To expand a little on James's answer: The pole angle method doesn't care what time of year it is, the celestial pole isn't going anywhere. ;) However, if you're in the tropics, the altitude of the celestial pole is rather low, which can make accurate observation difficult.
Of course, if you're doing this on another planet, (or even in Earth's southern hemisphere) you may not have a convenient pole star, and doing this sort of thing without decent equipment isn't going to be particularly accurate.
To determine longitude you need to have a good way of determining the time relative to a fixed reference, like the Greenwich meridian. The Earth makes one rotation on its axis (relative to the stars) in a (sidereal) day, so one day is equivalent to 360° of longitude, one hour corresponds to 15°, and one minute of time corresponds to 15 minutes of longitude, which is 15 nautical miles at the equator, and around 11.5 nautical miles at 40° latitude. In other words, if your time calculations are off by one minute, your position calculations can be off by 10 to 15 miles.
Newton described a method of determining the time from the moon, you can read about it in Wikipedia's Lunar distance (navigation) article. From the Earth, the Moon's angular diameter is roughly 0.5°, and it takes roughly an hour for it to travel through that distance relative to the stars. So if you want time measurements accurate to the minute you need very good observations. However, that's the easy part.
You also need very accurate calculations that tell you where the Moon's supposed to be at that point in time. And that's not easy to do - the Moon's motion is tricky! I won't go into the details here, but Wikipedia has a good introduction to lunar theory. If you're curious about the kind of formulas that get used, take a look at the links in this question.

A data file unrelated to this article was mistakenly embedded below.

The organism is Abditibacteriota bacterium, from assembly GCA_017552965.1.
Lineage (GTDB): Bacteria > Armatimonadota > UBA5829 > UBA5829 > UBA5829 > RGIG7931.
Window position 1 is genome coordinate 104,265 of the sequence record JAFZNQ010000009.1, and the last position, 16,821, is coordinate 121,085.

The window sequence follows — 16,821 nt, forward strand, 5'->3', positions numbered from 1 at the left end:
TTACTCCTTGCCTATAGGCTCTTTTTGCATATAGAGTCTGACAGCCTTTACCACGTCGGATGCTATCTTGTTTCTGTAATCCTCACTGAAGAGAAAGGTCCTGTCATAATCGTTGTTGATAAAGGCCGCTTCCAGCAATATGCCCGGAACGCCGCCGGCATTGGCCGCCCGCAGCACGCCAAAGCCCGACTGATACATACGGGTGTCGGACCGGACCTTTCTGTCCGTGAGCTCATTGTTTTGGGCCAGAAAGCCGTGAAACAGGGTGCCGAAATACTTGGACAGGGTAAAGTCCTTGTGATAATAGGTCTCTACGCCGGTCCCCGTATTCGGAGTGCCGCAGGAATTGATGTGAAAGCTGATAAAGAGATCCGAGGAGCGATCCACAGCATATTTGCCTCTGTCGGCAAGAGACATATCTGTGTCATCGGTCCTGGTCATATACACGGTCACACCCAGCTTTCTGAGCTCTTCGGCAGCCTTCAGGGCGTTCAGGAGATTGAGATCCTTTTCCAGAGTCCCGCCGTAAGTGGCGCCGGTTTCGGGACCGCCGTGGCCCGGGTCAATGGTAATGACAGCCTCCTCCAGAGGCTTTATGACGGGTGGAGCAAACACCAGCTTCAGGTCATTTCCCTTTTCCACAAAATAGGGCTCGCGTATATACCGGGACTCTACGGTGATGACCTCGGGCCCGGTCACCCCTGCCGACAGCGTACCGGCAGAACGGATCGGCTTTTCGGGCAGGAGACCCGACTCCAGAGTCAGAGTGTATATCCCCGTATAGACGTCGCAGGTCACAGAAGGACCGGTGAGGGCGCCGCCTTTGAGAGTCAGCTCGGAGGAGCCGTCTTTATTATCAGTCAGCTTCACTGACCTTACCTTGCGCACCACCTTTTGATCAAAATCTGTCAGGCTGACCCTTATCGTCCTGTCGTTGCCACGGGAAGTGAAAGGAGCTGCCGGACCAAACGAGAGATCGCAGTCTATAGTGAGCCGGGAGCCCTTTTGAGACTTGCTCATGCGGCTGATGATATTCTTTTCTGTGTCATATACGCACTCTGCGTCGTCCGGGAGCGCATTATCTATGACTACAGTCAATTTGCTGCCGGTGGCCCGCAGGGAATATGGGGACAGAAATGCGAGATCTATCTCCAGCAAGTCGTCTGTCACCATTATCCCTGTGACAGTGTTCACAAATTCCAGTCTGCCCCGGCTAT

So it wasn't just the difficulty of making sufficiently accurate shipboard observations that prevented Newton's method from being adopted, it was also the difficulty of preparing sufficiently accurate lunar tables. Actually, Newton's method of lunar distances was used, principally from 1763 (when the necessary tables and method were first published) until about 1850, when it was superseded by the marine chronometer. However, as Wikipedia mentions,
The method saw usage all the way up to the beginning of the 20th
century on smaller vessels that could not afford a chronometer or had
to rely on the this technique for correction of the chronometer.
Captain Joshua Slocum, in making the first solo circumnavigation in
1895–1898, somewhat anachronistically used the lunar method along with
dead reckoning in his navigation.
To quote Captain Slocum:
Even expert lunarians are considered as doing clever work when they
average within eight miles of the truth.
Of course, on another planet you may have a better-behaved moon, or no moon at all. Or, as James mentioned, you may be very lucky and have a nearby large planet with fast-moving moons that are visible to the naked eye.